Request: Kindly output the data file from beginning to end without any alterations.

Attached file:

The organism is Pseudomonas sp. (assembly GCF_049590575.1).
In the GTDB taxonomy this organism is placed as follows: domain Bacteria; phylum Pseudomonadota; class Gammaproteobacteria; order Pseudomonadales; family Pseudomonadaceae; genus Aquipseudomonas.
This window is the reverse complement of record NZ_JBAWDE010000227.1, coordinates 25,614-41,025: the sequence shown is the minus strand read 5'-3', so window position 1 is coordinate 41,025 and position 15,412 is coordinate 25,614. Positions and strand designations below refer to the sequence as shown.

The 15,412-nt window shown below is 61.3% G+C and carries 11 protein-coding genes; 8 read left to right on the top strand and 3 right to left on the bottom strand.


The organism is Pseudomonas sp. (assembly GCF_049590575.1).
In the GTDB taxonomy this organism is placed as follows: domain Bacteria; phylum Pseudomonadota; class Gammaproteobacteria; order Pseudomonadales; family Pseudomonadaceae; genus Aquipseudomonas.
This window is the reverse complement of record NZ_JBAWDE010000227.1, coordinates 25,614-41,025: the sequence shown is the minus strand read 5'-3', so window position 1 is coordinate 41,025 and position 15,412 is coordinate 25,614. Positions and strand designations below refer to the sequence as shown.

The 15,412-nt window shown below is 61.3% G+C and carries 11 protein-coding genes; 8 read left to right on the top strand and 3 right to left on the bottom strand.